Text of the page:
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PowerPoint, Prezi, Public speaking, Winning New Business

Presentation Tips – The science of being memorable

Came across a wonderful blog by Eyeful Presentations BLOG which I’m going to summarise (steal) below.

They found a truly excellent talk by Dr Chris Atherton, HERE, a psychologist which looks at the science behind presentations. She has done a lot of work on how effective different communication techniques are.

The talk is 30 minutes, and if you have time I recommend you watch it – it is very, very well delivered by someone who is extremely practiced in delivering information to audiences.

If your life is crowded and you are suffering from cognitive overload, then here in summary is what she says. It will be useful to everyone. Trust me.

1. When you put lots of text on slides the audience read it fast. There is then a mismatch between what they are seeing and what you are saying. This is bad.

2. PowerPoint is probably not evil.

3. Bullets don’t kill people – bullet points do. This is a joke.

4. What is memorable about what you say is rarely what you hope it is. Weird bits stand out.

5. Chunking is useful. Chunking’s best example is a Mnemonic. Every Good Boy Deserves Favour is one thing you have to remember to recall E G B D F – the notes on the musical staff. You can chunk by giving your talk structure, “There are three reasons…”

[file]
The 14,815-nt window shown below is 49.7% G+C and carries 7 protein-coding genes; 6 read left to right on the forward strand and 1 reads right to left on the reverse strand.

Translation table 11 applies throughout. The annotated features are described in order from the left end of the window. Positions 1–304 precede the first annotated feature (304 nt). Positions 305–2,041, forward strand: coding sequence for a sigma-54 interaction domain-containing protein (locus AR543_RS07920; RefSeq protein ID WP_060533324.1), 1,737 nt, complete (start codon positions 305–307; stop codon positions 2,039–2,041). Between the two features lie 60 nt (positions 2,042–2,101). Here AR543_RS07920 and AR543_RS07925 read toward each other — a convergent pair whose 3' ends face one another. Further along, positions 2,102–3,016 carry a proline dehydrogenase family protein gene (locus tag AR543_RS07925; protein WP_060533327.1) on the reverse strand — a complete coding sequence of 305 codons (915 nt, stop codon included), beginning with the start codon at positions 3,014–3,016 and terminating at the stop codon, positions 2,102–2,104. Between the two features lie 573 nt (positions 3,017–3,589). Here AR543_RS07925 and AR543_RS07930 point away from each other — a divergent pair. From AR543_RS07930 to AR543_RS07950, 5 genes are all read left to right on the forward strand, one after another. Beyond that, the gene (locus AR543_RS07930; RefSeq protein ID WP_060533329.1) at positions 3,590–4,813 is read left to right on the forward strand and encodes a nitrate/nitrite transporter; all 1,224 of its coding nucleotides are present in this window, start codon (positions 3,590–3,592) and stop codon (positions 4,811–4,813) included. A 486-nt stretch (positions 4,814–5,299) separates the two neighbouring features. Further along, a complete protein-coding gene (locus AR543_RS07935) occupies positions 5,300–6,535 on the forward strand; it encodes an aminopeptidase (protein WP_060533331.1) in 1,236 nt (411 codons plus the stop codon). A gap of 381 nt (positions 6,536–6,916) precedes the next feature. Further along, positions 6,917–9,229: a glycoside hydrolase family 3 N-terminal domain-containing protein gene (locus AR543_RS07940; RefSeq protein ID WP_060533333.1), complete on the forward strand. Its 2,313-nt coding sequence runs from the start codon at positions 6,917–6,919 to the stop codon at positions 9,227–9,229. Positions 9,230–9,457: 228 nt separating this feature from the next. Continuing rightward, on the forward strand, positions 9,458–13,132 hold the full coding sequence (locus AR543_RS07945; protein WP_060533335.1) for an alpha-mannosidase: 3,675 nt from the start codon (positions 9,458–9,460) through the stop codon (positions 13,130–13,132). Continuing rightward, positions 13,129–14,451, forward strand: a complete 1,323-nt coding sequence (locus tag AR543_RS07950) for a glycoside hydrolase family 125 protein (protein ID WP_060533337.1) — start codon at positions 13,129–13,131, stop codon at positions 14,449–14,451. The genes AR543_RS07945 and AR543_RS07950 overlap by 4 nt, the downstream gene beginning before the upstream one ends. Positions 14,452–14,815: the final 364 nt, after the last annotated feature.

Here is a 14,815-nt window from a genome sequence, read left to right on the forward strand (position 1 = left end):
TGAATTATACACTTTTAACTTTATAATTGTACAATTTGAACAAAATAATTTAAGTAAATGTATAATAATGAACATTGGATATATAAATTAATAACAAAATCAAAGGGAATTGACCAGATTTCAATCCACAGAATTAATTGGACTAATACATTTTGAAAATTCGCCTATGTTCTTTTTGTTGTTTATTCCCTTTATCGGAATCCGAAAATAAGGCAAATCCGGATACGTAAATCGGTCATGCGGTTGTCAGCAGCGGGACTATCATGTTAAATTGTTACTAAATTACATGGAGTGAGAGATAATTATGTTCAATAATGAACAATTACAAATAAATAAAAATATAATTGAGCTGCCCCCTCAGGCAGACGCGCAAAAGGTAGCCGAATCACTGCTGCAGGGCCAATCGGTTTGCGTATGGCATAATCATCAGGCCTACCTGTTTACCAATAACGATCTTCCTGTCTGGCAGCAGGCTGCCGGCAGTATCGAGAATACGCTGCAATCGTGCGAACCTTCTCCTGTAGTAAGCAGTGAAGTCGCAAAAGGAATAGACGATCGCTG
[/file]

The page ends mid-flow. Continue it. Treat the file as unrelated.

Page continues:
6. The more that new information fits into an existing Schema (Schema are the sifted ideas you already have in your head) the easier it is to understand and retain. So make sure you have a context for new information.

7. Cognitive Load Theory says your Working Memory (short-term memory) is limited and is vital in the process of adding new information to existing schema. So the aim is to reduce the amount of working memory your communication takes up, leaving space for processing.

8. When tested, putting less text on slides – Sparse Text – was better for recall than when there was lots of text.

9. The “rules” of presentation – time per slide, maximum of 33 words per slide, the 10, 20, 30 rule and all that malarkey, are nearly always wrong. They are wrong because the context, the audience, the message, the purpose, will almost certainly not fit the rule.

10. The only rule that matters is the rule of attention. The purpose of a speaker is to hold the audience’s attention – nothing else matters.

So, if you change one thing, eliminate lots of text from your slides. It will make what you are saying clearer. It will make it more memorable. It will make you more effective.

What do you think? Still keeping the 12 bullet points?

Let me know….

EDIT –  saw THIS this morning. Same messages, different medium. Nice.


About gristpresent

Presentation, Q&A and Engagement Coach. We help you win more business. Also BAFTA-winning film maker. See our new site www.grist.co.uk


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